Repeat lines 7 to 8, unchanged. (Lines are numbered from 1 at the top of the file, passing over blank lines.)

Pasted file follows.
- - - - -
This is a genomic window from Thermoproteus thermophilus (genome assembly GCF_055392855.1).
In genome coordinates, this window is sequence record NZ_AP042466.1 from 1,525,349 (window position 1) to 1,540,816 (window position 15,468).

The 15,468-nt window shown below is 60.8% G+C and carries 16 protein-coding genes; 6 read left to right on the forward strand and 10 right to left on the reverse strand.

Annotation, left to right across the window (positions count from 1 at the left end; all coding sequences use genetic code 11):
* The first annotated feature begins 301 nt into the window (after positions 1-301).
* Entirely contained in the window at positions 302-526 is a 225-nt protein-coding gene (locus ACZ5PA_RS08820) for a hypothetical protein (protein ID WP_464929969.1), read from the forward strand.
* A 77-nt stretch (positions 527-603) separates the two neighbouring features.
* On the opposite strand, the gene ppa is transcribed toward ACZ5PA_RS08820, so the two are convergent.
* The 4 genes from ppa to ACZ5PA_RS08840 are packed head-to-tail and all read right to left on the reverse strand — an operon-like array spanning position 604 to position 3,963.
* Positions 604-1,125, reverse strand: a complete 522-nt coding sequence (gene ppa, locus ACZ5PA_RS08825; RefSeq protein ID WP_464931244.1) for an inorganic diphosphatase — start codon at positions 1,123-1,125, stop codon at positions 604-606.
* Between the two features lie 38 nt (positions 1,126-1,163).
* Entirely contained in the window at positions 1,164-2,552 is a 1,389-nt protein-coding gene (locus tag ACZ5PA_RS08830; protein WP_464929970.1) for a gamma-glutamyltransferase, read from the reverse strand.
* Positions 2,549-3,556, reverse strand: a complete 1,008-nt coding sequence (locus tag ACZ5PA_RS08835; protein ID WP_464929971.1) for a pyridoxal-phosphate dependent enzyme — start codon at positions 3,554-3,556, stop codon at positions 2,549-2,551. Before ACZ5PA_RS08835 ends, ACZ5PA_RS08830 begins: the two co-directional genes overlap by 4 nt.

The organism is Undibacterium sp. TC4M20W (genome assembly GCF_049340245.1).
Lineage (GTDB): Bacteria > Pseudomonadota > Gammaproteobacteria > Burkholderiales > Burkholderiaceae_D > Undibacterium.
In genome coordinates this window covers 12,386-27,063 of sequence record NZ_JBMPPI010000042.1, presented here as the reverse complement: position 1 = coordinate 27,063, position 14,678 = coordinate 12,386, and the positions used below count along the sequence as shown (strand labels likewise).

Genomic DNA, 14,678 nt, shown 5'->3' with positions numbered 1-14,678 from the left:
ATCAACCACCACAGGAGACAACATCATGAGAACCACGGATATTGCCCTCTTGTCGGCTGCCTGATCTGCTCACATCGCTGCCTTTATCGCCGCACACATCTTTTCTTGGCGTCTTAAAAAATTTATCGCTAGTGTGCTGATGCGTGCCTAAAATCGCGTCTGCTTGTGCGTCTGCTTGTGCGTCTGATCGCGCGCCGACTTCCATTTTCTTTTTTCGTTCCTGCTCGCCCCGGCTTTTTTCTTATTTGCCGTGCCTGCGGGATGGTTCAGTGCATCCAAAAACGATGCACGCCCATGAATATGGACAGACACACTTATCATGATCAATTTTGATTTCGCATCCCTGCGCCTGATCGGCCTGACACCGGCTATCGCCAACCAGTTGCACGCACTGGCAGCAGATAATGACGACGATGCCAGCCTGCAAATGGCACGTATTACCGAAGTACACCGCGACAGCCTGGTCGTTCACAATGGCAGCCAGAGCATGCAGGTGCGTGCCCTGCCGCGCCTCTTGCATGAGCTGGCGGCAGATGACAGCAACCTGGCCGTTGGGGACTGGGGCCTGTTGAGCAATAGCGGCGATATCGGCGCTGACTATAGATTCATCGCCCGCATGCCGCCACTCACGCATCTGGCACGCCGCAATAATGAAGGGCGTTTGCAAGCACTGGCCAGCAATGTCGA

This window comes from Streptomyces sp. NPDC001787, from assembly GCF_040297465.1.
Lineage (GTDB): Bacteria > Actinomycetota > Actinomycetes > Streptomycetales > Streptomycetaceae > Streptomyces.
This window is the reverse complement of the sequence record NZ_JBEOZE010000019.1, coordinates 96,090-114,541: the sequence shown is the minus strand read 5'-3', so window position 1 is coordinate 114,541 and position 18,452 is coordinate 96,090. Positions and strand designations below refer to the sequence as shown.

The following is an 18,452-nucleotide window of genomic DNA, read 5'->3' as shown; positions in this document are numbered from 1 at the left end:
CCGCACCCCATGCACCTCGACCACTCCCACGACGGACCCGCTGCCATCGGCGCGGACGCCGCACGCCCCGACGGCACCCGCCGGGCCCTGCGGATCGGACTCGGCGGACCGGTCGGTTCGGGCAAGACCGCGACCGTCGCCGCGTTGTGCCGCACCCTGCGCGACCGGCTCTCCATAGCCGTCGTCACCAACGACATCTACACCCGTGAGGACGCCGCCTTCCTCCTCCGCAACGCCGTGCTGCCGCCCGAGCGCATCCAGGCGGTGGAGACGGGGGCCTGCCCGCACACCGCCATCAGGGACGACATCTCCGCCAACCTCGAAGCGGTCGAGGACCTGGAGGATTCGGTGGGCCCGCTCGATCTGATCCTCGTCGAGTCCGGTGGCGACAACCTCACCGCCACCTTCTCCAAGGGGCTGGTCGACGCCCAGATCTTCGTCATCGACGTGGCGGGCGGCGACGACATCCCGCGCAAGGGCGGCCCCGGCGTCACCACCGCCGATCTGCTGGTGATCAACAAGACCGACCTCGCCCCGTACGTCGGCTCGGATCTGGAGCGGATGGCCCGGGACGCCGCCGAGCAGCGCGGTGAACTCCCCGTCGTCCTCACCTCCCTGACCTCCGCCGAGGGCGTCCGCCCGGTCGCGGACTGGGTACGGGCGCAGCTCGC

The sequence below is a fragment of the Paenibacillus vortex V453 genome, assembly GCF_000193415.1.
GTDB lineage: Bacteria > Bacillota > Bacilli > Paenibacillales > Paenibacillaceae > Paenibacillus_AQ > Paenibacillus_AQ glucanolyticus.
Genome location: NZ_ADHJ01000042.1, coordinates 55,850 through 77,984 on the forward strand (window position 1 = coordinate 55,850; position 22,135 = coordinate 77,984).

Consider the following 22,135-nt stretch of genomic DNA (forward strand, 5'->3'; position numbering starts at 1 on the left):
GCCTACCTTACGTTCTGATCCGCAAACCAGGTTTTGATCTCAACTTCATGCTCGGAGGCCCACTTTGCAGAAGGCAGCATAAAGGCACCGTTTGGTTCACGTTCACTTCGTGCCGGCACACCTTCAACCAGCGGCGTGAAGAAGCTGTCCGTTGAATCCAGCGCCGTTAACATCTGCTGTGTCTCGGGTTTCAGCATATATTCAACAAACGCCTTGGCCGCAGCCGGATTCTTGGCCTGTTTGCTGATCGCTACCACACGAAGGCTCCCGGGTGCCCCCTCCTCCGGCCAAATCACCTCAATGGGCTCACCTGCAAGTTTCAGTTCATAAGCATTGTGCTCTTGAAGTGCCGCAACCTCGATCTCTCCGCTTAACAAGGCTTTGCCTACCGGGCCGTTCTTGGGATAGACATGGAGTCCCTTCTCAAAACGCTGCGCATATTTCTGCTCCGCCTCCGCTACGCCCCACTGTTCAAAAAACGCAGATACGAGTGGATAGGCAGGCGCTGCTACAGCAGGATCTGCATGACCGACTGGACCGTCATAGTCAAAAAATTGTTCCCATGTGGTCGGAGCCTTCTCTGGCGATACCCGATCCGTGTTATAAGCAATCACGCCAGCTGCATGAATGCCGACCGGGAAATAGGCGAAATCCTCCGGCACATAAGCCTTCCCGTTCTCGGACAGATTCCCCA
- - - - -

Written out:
* A 77-nt stretch (positions 527-603) separates the two neighbouring features.
* On the opposite strand, the gene ppa is transcribed toward ACZ5PA_RS08820, so the two are convergent.